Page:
In HBO's 45-year history, the network has never aired a female boxing match -- but that is soon to change.
Punching her way into the history books on Saturday will be undisputed welterweight champion Cecilia Braekhus.
Braekhus - nicknamed boxing's First Lady - will be defending her IBF-WBA-WBC-WBO titles at California's StubHub Center against former middleweight champion Kali Reis on the undercard of Gennady Golovkin vs. Vanes Martirosyan.
"It's a really big deal and I'm trying not to let that get to me but, of course, you are representing a lot," the 34-year-old told CNN World Sport. "There are a lot of female fighters out there, it will be emotional for a lot of people. It will be a big celebration.
"Of course, I want to crown it all with a huge win... Hopefully a knockout," she added.
"This was the last barrier and this will open up for more females to fight on HBO in the future. My experience is that someone needs to break down that door and the rest will happen itself.
"This is not only a boxing match. This is so much more. I'm wishing so much that we'll see a lot more female fights in the future on HBO."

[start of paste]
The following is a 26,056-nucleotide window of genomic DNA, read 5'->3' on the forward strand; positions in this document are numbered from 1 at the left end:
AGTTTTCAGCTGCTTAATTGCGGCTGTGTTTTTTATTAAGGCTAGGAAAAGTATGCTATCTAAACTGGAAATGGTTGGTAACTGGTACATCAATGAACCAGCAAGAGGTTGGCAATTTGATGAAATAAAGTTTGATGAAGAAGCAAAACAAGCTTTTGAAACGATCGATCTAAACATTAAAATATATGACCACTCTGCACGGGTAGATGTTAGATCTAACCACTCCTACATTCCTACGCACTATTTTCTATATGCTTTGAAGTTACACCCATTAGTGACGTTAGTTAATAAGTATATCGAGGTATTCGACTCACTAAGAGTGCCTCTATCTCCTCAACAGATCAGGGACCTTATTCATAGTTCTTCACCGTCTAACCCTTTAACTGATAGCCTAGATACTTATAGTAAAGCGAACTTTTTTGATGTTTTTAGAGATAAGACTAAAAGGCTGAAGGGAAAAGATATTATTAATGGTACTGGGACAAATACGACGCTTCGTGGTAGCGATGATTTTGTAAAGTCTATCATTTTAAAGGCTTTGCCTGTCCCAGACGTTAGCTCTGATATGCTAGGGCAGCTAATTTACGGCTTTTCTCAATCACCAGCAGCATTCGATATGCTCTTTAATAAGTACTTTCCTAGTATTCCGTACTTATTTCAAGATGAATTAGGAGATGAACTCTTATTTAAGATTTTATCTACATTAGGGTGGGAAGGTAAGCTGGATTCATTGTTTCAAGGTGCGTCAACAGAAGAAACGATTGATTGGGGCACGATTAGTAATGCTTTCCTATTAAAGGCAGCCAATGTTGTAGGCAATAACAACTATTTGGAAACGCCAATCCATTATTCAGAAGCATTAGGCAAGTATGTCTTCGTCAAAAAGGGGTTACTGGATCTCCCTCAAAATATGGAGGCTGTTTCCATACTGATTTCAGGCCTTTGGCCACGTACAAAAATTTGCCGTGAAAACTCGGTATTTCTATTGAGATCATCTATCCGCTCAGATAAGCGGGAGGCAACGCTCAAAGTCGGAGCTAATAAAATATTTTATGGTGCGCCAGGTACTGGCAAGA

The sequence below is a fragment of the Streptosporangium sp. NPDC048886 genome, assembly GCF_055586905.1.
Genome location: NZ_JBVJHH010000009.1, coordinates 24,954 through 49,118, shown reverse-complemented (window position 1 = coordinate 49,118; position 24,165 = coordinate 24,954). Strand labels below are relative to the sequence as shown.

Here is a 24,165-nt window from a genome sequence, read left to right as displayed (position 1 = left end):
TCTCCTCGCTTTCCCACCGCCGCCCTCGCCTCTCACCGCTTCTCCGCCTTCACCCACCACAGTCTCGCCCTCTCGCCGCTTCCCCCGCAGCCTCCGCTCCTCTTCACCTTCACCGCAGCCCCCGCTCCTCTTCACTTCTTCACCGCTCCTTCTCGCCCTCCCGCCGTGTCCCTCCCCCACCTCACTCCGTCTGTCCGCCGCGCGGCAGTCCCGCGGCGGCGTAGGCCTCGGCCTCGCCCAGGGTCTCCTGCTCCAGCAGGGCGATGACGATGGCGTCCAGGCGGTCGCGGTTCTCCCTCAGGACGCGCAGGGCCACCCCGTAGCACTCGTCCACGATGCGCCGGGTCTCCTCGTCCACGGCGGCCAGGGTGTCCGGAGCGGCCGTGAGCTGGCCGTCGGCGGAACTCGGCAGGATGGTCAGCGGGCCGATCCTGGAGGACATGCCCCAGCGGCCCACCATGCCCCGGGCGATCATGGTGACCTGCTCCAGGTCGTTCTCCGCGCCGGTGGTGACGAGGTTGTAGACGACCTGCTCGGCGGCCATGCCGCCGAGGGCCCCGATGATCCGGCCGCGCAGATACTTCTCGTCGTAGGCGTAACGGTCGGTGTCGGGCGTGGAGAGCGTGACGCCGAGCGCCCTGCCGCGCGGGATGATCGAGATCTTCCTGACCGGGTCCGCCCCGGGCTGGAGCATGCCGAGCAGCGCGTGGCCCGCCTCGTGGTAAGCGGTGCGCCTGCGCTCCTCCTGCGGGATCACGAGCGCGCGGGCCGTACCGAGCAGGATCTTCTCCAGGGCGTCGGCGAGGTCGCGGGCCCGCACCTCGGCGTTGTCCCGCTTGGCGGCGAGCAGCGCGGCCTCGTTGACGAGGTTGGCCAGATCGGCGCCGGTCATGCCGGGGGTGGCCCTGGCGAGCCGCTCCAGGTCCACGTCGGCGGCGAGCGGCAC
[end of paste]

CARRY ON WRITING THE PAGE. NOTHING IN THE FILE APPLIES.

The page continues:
But the undefeated Norwegian, widely considered the world's best pound-for-pound female boxer, finds the pressure to maintain her titles even more intense.
"Climbing to the top, that's the easiest part. The hardest part is staying at the top," said Braekhus, her sport's only undisputed world champion.
"I feel all the hungry girls coming up, they are training and they want to take it all.
"They want all the belts, all the glory and I'm just hanging in there."
Forced to leave home
The Colombian-born Braekhus began kickboxing at the age of 13 and would jump out the window of her parents' fourth-floor home to attend training.
In 1981, the year Braekhus was born, Norway banned professional boxing. If fighters were caught violating the "Knockout Law" they faced up to three months in jail.
Braekhus left her adopted home for Germany and became a record-breaking champion, even though she could not compete or train on home soil.
"I had to move abroad, and if I was to go back and do my fights in Norway I would actually be jailed. It was a very crazy situation," Braekhus remembered.
At the age of 21, she won both the world and European amateur kickboxing titles, establishing herself as a star.
"It's been a challenge to be a woman in this sport. Also it was hard for all the years when I was not allowed to box in Norway. That was pretty sad because I was excluded from a lot of things. I actually felt my sport was criminalized, and it's not a good feeling," she said.
"It took some time, but I was slowly getting from this girl who wanted to box to being a fighter and one of the group."